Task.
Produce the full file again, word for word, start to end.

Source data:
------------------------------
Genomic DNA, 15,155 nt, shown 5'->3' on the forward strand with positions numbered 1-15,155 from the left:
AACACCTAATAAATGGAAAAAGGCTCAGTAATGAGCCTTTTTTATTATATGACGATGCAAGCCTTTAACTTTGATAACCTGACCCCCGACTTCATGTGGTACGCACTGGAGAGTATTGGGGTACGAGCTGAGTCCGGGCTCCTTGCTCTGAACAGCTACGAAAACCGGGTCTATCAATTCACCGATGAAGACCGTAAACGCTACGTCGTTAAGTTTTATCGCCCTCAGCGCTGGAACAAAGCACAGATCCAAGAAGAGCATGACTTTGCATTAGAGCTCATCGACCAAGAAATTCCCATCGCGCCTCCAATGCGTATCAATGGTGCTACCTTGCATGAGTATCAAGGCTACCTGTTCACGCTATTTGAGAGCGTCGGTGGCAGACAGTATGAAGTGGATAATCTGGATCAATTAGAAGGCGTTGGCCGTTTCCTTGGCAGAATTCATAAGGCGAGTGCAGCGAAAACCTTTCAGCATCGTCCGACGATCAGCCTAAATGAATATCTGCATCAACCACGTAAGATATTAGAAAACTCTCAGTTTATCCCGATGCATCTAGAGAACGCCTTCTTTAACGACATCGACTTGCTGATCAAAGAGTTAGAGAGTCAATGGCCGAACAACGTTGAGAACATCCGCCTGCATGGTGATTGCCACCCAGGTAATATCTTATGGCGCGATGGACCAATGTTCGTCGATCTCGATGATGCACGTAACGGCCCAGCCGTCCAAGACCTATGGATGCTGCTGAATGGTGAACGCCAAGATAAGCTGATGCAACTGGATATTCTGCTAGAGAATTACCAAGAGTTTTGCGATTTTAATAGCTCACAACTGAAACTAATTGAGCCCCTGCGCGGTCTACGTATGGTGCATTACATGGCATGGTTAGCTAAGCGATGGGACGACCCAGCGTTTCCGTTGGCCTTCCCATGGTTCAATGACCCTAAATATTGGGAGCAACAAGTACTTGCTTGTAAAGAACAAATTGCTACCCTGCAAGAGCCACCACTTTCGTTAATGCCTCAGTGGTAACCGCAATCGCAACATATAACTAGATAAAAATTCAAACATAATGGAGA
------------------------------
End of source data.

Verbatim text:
Genomic DNA, 15,155 nt, shown 5'->3' on the forward strand with positions numbered 1-15,155 from the left:
AACACCTAATAAATGGAAAAAGGCTCAGTAATGAGCCTTTTTTATTATATGACGATGCAAGCCTTTAACTTTGATAACCTGACCCCCGACTTCATGTGGTACGCACTGGAGAGTATTGGGGTACGAGCTGAGTCCGGGCTCCTTGCTCTGAACAGCTACGAAAACCGGGTCTATCAATTCACCGATGAAGACCGTAAACGCTACGTCGTTAAGTTTTATCGCCCTCAGCGCTGGAACAAAGCACAGATCCAAGAAGAGCATGACTTTGCATTAGAGCTCATCGACCAAGAAATTCCCATCGCGCCTCCAATGCGTATCAATGGTGCTACCTTGCATGAGTATCAAGGCTACCTGTTCACGCTATTTGAGAGCGTCGGTGGCAGACAGTATGAAGTGGATAATCTGGATCAATTAGAAGGCGTTGGCCGTTTCCTTGGCAGAATTCATAAGGCGAGTGCAGCGAAAACCTTTCAGCATCGTCCGACGATCAGCCTAAATGAATATCTGCATCAACCACGTAAGATATTAGAAAACTCTCAGTTTATCCCGATGCATCTAGAGAACGCCTTCTTTAACGACATCGACTTGCTGATCAAAGAGTTAGAGAGTCAATGGCCGAACAACGTTGAGAACATCCGCCTGCATGGTGATTGCCACCCAGGTAATATCTTATGGCGCGATGGACCAATGTTCGTCGATCTCGATGATGCACGTAACGGCCCAGCCGTCCAAGACCTATGGATGCTGCTGAATGGTGAACGCCAAGATAAGCTGATGCAACTGGATATTCTGCTAGAGAATTACCAAGAGTTTTGCGATTTTAATAGCTCACAACTGAAACTAATTGAGCCCCTGCGCGGTCTACGTATGGTGCATTACATGGCATGGTTAGCTAAGCGATGGGACGACCCAGCGTTTCCGTTGGCCTTCCCATGGTTCAATGACCCTAAATATTGGGAGCAACAAGTACTTGCTTGTAAAGAACAAATTGCTACCCTGCAAGAGCCACCACTTTCGTTAATGCCTCAGTGGTAACCGCAATCGCAACATATAACTAGATAAAAATTCAAACATAATGGAGA